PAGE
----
Rolls-Royce boss to leave with COVID recovery in sight

2 minute read

A Rolls-Royce logo is seen at the company aerospace engineering and development site in Bristol, Britain December 17, 2015. REUTERS/Toby Melville

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  • Warren East to step down at end of year
  • Says company will be cashflow positive in 2022
  • Has stockpiled titanium to protect supplies
  • Shares fall 16%

LONDON, Feb 24 (Reuters) - Rolls-Royce (RR.L) Chief Executive Warren East will step down by the end of the year after steering the aero-engine maker through the worst of the pandemic, though fresh challenges loom following Russia's invasion of Ukraine.

Shares in the British group, which also has defence and energy businesses, dropped 16% to a seven month low in early Thursday trade as weaker-than-expected 2021 earnings, East's upcoming departure and geopolitical risks spooked investors.

Rolls-Royce burned through 5.5 billion pounds ($7.4 billion) of cash during the pandemic as its airline customers stopped or cut back flights.

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But East, who took the helm in 2015, delivered cost cuts of 1.4 billion pounds a year ahead of schedule.

That, along with a recovery in civil aviation, helped cash flows turn positive in the third quarter of last year, and the CEO forecast 2022 as a whole would be modestly positive.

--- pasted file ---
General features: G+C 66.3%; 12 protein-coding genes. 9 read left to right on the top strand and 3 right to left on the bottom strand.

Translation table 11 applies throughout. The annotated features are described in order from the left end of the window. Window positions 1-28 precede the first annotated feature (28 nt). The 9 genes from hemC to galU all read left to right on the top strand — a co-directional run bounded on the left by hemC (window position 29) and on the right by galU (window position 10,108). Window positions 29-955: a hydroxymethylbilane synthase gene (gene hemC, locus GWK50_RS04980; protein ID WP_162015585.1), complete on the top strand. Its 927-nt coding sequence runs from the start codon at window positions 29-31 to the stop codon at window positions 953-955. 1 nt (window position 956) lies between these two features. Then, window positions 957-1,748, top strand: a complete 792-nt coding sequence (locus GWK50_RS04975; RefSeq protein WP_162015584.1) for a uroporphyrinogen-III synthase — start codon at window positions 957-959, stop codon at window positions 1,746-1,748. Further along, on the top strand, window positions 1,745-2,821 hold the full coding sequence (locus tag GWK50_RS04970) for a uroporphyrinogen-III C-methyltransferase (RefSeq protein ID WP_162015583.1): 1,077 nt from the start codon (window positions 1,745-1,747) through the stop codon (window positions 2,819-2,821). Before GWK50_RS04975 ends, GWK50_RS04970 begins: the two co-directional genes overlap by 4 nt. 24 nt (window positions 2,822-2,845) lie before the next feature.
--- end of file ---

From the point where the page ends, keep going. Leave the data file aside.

Still, East warned geopolitical uncertainty after Russia's invasion of Ukraine was "fundamentally bad."

From a Rolls-Royce perspective, Russia is less than 2% of total revenue, he said, but about 20% of its titanium comes from the country. "We have been prudently building stocks as the situation has been developing over months," he told reporters.

After the cost cuts, East said a more efficient civil aerospace business was well placed for recovery.

"It's poised for future growth as international travel rises. And it is rising: large engine flying hours rose 57% year-on-year in the second half of 2021," he said.

The end of 2022 was the "right time" to hand over to someone else, he said, adding he would leave Rolls-Royce operationally and strategically in a "much better place".

Underlying operating profit of 414 million pounds contrasted with a restated loss of 2 billion pounds in 2020, but fell short of analyst' expectations of 597 million pounds.

Free cash outflow of 1.44 billion pounds beat market expectations, however, and was also well ahead of the outflow of 4.18 billion pounds in 2020.

($1 = 0.7430 pounds)

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Reporting by Paul Sandle; editing by Guy Faulconbridge and Mark Potter

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